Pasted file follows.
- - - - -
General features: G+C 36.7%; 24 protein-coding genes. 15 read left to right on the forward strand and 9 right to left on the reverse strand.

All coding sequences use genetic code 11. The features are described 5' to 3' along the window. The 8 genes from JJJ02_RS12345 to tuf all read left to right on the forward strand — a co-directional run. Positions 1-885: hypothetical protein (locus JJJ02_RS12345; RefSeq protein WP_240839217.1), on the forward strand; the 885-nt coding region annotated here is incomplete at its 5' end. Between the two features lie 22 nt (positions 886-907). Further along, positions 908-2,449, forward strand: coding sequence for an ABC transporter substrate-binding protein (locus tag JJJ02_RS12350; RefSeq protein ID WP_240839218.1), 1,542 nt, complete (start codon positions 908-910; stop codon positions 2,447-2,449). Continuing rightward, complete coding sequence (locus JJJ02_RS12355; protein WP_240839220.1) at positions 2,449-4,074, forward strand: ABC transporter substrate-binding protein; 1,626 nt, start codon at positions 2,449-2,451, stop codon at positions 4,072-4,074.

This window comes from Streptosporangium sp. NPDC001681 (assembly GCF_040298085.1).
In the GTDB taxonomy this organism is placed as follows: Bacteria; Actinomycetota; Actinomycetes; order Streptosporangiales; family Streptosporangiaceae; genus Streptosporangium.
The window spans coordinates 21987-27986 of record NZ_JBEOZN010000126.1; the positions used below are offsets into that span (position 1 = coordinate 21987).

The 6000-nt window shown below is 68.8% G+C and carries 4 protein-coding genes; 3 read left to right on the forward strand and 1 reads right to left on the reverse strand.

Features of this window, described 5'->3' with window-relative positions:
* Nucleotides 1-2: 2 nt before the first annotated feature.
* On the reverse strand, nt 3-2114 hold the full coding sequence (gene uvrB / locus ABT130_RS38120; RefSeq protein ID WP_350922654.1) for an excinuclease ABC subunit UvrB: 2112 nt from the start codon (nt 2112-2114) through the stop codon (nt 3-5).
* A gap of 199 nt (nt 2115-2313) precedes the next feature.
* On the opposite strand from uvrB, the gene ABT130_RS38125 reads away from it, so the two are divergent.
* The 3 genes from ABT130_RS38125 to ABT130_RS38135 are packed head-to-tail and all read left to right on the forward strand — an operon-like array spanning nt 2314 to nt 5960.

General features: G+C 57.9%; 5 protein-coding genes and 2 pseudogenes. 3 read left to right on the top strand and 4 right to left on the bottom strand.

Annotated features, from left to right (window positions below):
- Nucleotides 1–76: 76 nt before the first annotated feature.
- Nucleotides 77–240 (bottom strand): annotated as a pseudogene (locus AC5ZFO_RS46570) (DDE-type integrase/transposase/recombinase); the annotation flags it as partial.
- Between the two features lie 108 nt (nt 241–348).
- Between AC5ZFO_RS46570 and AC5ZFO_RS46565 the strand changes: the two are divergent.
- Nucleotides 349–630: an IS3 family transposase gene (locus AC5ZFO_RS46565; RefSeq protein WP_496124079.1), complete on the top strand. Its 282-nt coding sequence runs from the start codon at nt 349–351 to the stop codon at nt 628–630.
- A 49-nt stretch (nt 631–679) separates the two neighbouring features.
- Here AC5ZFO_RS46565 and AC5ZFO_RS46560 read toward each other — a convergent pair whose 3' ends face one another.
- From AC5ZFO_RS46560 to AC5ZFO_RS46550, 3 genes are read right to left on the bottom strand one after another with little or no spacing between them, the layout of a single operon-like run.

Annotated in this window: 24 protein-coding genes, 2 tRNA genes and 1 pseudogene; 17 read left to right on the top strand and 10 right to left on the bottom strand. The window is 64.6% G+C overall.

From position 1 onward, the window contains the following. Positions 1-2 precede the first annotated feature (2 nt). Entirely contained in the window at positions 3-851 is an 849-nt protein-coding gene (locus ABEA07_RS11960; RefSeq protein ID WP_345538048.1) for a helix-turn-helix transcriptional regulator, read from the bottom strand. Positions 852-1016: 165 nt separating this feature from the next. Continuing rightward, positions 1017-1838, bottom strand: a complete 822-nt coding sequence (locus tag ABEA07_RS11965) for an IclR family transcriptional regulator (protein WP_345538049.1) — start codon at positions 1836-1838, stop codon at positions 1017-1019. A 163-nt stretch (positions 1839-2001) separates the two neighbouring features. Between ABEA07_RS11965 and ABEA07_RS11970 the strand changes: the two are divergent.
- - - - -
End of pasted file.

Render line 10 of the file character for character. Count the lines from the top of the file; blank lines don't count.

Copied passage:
* A gap of 199 nt (nt 2115-2313) precedes the next feature.